“Would you like a beer? Wine? Mixed drink?”
No, thank you.
“Why? You’re not pregnant, are you?”
“Is this a part of some diet?”
Nope, I just don’t want an alcoholic drink. I would love a water though.

Looks at me suspiciously, as if I’ve lied in my interrogation.

This has become the normal line up of questions since I stopped drinking last year, 2017. It’s hard for some people to understand that I just don’t want to drink anymore. I’m always given the 3rd degree, because if you aren’t drinking, there must be a reason? You can’t just not drink, can you? First of all, you can just not drink, without needing any reason. So, let’s get that straight. If you are being pressured to drink, it is perfectly acceptable to say no. In my experience, you’re going to have to say no a lot for people to accept it, but they will. Stand strong.

I’d like to talk about why I’ve personally chosen not to drink anymore. As you recall from my last blog, if I knew then, what I know now: relationships, I talk about drinking my way through uncomfortable situations. The problem is, a lot of situations make me uncomfortable, and so most “social events” I was drinking to a point where I didn’t feel myself. Making choices I wouldn’t make while sober. Being around people I wouldn’t normally be around. Not to mention, always getting sick, and even in my early 20’s always being severely hungover.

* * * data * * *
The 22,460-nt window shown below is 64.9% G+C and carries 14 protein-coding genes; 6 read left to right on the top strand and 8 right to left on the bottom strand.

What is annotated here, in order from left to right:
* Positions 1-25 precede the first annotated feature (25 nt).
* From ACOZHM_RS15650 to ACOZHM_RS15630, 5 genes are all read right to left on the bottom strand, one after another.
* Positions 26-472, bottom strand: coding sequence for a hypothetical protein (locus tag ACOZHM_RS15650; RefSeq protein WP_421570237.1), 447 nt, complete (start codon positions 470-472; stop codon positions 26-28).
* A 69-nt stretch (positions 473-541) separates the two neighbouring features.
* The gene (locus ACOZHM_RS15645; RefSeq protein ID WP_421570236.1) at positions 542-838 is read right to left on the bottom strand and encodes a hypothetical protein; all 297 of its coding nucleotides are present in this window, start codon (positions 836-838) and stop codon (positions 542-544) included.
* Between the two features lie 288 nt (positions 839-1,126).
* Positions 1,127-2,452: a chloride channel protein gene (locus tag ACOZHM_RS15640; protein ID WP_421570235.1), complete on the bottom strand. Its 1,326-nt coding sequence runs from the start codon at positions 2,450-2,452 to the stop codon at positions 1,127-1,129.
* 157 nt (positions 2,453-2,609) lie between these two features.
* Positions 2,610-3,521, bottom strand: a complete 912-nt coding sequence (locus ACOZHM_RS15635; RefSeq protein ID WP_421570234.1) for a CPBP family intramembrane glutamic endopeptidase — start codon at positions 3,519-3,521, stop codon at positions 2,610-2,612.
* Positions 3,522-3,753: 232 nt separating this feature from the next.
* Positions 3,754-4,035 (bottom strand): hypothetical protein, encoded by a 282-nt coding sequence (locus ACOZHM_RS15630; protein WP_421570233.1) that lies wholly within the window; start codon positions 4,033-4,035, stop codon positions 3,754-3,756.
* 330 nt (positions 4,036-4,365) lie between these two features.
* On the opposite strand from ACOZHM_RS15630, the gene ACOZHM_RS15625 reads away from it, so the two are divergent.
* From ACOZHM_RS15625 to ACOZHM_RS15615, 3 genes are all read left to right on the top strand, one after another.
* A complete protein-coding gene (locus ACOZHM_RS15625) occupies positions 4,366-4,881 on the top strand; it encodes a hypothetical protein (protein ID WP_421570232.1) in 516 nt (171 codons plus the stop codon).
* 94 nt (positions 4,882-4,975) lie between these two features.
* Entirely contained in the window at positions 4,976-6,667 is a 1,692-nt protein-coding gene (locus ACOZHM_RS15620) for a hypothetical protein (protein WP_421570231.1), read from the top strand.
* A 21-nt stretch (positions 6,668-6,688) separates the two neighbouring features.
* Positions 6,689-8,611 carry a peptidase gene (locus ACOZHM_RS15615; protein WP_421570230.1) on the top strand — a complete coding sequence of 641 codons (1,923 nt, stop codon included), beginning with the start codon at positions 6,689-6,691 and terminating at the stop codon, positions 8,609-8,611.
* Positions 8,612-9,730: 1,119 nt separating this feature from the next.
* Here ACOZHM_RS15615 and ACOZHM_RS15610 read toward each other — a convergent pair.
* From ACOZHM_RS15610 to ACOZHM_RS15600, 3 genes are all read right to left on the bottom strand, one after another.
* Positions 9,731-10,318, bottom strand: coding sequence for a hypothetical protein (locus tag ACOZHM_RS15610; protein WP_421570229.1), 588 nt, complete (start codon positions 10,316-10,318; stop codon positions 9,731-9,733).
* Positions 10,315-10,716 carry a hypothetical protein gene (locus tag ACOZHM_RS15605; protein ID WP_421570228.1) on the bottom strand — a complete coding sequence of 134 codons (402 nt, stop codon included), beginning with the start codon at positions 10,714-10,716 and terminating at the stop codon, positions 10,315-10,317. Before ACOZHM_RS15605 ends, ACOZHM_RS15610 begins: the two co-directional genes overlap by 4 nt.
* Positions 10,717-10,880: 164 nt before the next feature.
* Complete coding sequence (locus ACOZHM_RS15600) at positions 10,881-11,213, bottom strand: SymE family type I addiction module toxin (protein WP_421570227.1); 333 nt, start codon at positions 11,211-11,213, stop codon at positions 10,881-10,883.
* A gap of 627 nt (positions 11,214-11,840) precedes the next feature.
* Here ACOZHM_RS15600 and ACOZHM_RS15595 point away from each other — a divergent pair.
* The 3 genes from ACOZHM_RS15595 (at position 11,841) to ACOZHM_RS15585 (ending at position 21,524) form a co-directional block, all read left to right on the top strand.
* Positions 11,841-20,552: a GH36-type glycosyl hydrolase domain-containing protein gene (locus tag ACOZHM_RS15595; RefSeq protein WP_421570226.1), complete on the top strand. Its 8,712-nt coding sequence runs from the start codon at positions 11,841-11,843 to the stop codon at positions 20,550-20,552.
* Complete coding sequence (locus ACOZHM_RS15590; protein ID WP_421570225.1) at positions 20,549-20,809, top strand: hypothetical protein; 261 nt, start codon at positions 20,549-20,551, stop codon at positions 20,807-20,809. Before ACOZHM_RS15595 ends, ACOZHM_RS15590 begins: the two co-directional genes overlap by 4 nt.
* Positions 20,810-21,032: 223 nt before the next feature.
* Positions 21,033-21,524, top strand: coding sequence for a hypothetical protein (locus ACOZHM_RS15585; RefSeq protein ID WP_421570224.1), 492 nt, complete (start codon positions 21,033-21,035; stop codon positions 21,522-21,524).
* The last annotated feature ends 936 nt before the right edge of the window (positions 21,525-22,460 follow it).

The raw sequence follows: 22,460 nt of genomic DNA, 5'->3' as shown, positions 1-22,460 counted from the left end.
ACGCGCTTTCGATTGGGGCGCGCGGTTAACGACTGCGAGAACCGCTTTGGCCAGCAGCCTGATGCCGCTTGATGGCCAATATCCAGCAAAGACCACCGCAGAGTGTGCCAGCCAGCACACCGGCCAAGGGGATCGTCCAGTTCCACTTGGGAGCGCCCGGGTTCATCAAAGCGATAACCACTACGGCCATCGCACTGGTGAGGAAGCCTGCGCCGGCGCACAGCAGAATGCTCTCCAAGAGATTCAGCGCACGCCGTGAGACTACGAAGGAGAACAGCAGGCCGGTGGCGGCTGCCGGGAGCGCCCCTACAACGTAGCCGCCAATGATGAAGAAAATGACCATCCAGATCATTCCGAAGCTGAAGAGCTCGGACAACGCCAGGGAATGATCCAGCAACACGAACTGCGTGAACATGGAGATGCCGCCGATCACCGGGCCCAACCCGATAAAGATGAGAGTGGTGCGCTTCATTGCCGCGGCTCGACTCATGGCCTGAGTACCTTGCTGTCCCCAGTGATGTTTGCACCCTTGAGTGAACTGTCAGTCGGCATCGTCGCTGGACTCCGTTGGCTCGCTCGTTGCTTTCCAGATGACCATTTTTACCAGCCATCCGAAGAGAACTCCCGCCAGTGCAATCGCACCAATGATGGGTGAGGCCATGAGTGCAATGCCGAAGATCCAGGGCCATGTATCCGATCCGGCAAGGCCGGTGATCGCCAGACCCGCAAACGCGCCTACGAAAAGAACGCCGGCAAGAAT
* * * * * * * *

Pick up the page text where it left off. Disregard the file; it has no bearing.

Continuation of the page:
Now in my early 20’s, it felt like everyone was going to the bars to drink, and so I followed suit. It’s like once we were all 21, it was an every weekend shit show in Boston (you guys remember those nights at Hurricane O’Reillys or The Greatest Bar). The spilled drinks, the sloppy dancing, the money I didn’t really have, spent boozing it up all night. I cringe thinking about us leaving the bar, walking barefoot through the city finding our way home. I also cringe thinking about how many times, I just was over it and I’d just disappear on my friends and find my way home alone, not even telling anyone I left. I think back, and I’m so grateful that I always made it home safe. You should never stumble your way home alone, use a buddy system ladies and gents.